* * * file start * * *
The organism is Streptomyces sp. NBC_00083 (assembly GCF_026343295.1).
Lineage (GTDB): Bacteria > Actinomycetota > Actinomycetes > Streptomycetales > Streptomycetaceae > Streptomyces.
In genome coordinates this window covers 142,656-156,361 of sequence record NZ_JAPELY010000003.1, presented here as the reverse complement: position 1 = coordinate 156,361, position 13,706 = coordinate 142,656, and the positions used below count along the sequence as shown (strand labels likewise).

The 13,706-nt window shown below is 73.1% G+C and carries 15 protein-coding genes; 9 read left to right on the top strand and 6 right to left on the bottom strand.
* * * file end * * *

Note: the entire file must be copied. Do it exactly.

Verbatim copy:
The organism is Streptomyces sp. NBC_00083 (assembly GCF_026343295.1).
Lineage (GTDB): Bacteria > Actinomycetota > Actinomycetes > Streptomycetales > Streptomycetaceae > Streptomyces.
In genome coordinates this window covers 142,656-156,361 of sequence record NZ_JAPELY010000003.1, presented here as the reverse complement: position 1 = coordinate 156,361, position 13,706 = coordinate 142,656, and the positions used below count along the sequence as shown (strand labels likewise).

The 13,706-nt window shown below is 73.1% G+C and carries 15 protein-coding genes; 9 read left to right on the top strand and 6 right to left on the bottom strand.